“On May 25th I sat in room L208, watching unenthusiastically as a paper airplane periodically saluted a teacher’s turned back, as the clocks hands grazed 2:50 pm for the last time of my Junior year. I greeted the summer on May 26th by waking up early to go for a run, and later biked to the gym because I MUST stick to the schedule I have created for my self,  and I absolutely HAVE to get into prime shape to be a varsity runner for the
FCHS Cross Country team this upcoming fall. Coach had instructed me to run 6 days a week, at least five miles a day and by God I would do it. On May 29th I ran the Boulder
Bolder 10K. Kicked BUTT with a 7:15 minute-mile. Best yet. I ate eggs and veggies for breakfast. Sure, I wanted pancakes but sugar isn’t good for you and you can’t be the best high school runner if you have diabetes!
On June 1st, I bought Carhartts and carefully folded a select pile of clothes to wear for the rest of the summer. I barely squeezed the stack into a single teal duffle bag, older than myself. I trimmed and filed my nails on June 4th, and then with pungent acetone, I scrubbed them completely clean of the electric blue polish which I had, a week prior, meticulously layered on to perfectly rounded nails, as bad pop music played from the tinny speakers of my blue iPhone.
On June 6th, at 10:43 am, I eagerly placed my iPhone, with an electronic boarding pass, onto the Delta kiosk and felt a gentle breeze as I walked through a carpeted tube. The plane left Denver, Colorado at about 11:30 am and at 2:30 pm, I was in Eugene. The trees are bigger and greener here and the mountains look like they were given a hasty buzz cut by careless loggers.
On June 7th I ran 5 miles because, well, I had to. I later planted sweet potatoes.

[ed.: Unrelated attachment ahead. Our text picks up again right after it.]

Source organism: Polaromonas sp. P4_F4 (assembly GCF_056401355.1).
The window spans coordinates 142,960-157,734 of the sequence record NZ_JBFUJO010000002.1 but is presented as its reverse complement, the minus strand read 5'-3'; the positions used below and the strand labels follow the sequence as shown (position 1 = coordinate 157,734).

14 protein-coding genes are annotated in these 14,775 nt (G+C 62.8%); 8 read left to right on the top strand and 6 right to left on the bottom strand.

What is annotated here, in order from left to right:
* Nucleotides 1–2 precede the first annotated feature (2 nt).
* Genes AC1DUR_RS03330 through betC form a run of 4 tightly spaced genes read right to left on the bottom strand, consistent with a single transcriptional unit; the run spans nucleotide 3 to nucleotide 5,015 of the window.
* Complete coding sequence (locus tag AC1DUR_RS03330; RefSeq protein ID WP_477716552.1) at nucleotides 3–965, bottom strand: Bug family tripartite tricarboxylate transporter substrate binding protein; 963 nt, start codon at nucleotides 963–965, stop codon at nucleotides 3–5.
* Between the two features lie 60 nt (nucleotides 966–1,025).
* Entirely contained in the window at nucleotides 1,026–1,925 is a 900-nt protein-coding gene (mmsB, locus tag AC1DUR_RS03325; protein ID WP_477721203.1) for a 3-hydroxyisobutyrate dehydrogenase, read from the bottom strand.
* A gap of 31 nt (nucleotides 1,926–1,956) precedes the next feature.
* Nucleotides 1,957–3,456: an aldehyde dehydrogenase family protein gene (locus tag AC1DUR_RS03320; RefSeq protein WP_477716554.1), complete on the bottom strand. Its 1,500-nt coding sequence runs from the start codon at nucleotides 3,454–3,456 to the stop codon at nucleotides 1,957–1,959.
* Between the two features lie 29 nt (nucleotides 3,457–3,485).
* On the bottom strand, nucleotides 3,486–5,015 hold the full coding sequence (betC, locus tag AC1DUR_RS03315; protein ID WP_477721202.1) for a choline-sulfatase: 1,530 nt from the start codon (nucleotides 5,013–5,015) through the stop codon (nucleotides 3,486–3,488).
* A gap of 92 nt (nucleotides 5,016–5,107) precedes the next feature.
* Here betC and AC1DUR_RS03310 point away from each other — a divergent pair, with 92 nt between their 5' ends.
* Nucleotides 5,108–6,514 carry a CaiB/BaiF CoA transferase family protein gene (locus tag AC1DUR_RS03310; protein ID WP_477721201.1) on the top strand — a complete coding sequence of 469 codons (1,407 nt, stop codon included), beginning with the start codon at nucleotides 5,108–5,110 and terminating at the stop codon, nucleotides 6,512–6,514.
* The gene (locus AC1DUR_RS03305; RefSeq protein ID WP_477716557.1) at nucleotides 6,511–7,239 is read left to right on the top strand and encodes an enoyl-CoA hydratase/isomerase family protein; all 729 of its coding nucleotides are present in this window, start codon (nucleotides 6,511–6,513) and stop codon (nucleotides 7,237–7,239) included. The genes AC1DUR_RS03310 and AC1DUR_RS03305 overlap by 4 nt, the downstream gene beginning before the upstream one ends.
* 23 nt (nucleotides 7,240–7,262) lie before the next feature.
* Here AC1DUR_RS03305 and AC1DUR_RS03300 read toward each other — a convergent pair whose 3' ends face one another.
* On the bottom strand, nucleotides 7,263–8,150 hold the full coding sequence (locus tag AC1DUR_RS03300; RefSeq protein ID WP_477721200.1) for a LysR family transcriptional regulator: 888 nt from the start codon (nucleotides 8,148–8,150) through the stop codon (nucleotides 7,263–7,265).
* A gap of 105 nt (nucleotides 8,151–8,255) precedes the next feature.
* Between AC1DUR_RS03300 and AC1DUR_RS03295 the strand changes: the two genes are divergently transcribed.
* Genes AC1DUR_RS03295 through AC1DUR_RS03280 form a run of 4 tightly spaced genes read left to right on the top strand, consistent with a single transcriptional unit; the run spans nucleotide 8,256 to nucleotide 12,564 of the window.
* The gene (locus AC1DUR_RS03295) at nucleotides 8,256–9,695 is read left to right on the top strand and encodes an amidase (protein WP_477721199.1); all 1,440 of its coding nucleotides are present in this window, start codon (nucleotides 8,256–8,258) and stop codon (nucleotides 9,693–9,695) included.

My first farm task left my fingernails ugly, and hot with pain, as dirt pushed
them away from the base of my nail bed. The next day I met the rest of the Winter
Green Farm crew. We transplanted squash, leaving my fingernails even more abused. My
body was exhausted and I just really didn’t want to run. I was disappointed in myself. I’m supposed to run every day! I was so tired. My knees hurt. For dinner, I ate A LOT!
June 9th – Goodness! Farming works up an appetite! By Friday, food tasted so good. My ugly fingernails become a badge of honor. Yesterday, my hand gripped the hot metal edge of a truck bed and my body bounced with each crater on our rocky path. A scuffed blue bin, swollen with zucchini, propped up my back and I closed my eyes. With a deep inhale of dusty air, I smell sulfuric onions and cows, sweaty farmers and sunscreen. My fingernails no longer hurt. I haven’t run in 6 days. That’s Okay.
I’m proudly exhausted from 11 hour days, from 1,000 bunches of carrots, from waking up at 4:30 am to feed Western Oregon. I’m not sure exactly when, but I fell in love. I’m in love with tacky hands coated in green tomato resin, the gentle, scratching sound soft soil makes as a little hole is dug for a young plant. I love laughing in the fields, and the methodic snap, snap of dewy kale stems being gathered into purple, green pom poms. I love sweat, which drips from my nose as I enthusiastically scrape stubborn weeds from dry ground with a strong hoe. I love dinnertime, when I can taste my work and nourish my strong body.”
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Thanks Ade, for sharing the season with us….it’s been a joy and a pleasure for us all! Maybe we’ll see you back again next season……
We hope that you all have a wonderful week ahead, stay cool and hydrated and of course, enjoy your veggies!
Linda and all of your Winter Green Farmers